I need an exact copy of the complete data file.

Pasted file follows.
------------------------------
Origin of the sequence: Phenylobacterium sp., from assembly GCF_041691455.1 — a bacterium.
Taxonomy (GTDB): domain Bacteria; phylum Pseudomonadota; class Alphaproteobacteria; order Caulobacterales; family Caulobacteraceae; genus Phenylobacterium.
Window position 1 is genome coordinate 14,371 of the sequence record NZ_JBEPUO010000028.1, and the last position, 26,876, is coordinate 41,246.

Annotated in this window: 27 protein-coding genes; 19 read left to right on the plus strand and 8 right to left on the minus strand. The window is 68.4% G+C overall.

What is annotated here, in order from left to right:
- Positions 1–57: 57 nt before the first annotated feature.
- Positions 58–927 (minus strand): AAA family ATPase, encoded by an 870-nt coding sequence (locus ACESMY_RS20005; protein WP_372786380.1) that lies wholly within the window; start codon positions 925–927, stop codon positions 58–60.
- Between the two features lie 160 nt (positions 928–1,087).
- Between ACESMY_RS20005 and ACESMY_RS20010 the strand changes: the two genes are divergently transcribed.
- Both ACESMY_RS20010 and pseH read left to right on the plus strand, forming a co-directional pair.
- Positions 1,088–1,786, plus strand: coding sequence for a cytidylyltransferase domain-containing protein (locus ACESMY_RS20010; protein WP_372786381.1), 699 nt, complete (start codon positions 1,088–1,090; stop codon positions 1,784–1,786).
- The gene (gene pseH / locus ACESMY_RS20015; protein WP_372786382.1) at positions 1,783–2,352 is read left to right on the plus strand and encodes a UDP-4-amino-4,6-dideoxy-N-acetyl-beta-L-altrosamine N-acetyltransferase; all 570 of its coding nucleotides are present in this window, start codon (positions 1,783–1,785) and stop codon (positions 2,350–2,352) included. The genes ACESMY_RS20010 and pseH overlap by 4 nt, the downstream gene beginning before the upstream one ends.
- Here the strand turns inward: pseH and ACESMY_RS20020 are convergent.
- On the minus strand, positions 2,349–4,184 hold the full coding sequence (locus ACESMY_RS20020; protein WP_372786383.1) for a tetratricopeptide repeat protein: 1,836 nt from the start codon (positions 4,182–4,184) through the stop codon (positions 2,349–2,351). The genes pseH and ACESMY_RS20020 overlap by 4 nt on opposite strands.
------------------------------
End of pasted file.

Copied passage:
Origin of the sequence: Phenylobacterium sp., from assembly GCF_041691455.1 — a bacterium.
Taxonomy (GTDB): domain Bacteria; phylum Pseudomonadota; class Alphaproteobacteria; order Caulobacterales; family Caulobacteraceae; genus Phenylobacterium.
Window position 1 is genome coordinate 14,371 of the sequence record NZ_JBEPUO010000028.1, and the last position, 26,876, is coordinate 41,246.

Annotated in this window: 27 protein-coding genes; 19 read left to right on the plus strand and 8 right to left on the minus strand. The window is 68.4% G+C overall.

What is annotated here, in order from left to right:
- Positions 1–57: 57 nt before the first annotated feature.
- Positions 58–927 (minus strand): AAA family ATPase, encoded by an 870-nt coding sequence (locus ACESMY_RS20005; protein WP_372786380.1) that lies wholly within the window; start codon positions 925–927, stop codon positions 58–60.
- Between the two features lie 160 nt (positions 928–1,087).
- Between ACESMY_RS20005 and ACESMY_RS20010 the strand changes: the two genes are divergently transcribed.
- Both ACESMY_RS20010 and pseH read left to right on the plus strand, forming a co-directional pair.
- Positions 1,088–1,786, plus strand: coding sequence for a cytidylyltransferase domain-containing protein (locus ACESMY_RS20010; protein WP_372786381.1), 699 nt, complete (start codon positions 1,088–1,090; stop codon positions 1,784–1,786).
- The gene (gene pseH / locus ACESMY_RS20015; protein WP_372786382.1) at positions 1,783–2,352 is read left to right on the plus strand and encodes a UDP-4-amino-4,6-dideoxy-N-acetyl-beta-L-altrosamine N-acetyltransferase; all 570 of its coding nucleotides are present in this window, start codon (positions 1,783–1,785) and stop codon (positions 2,350–2,352) included. The genes ACESMY_RS20010 and pseH overlap by 4 nt, the downstream gene beginning before the upstream one ends.
- Here the strand turns inward: pseH and ACESMY_RS20020 are convergent.
- On the minus strand, positions 2,349–4,184 hold the full coding sequence (locus ACESMY_RS20020; protein WP_372786383.1) for a tetratricopeptide repeat protein: 1,836 nt from the start codon (positions 4,182–4,184) through the stop codon (positions 2,349–2,351). The genes pseH and ACESMY_RS20020 overlap by 4 nt on opposite strands.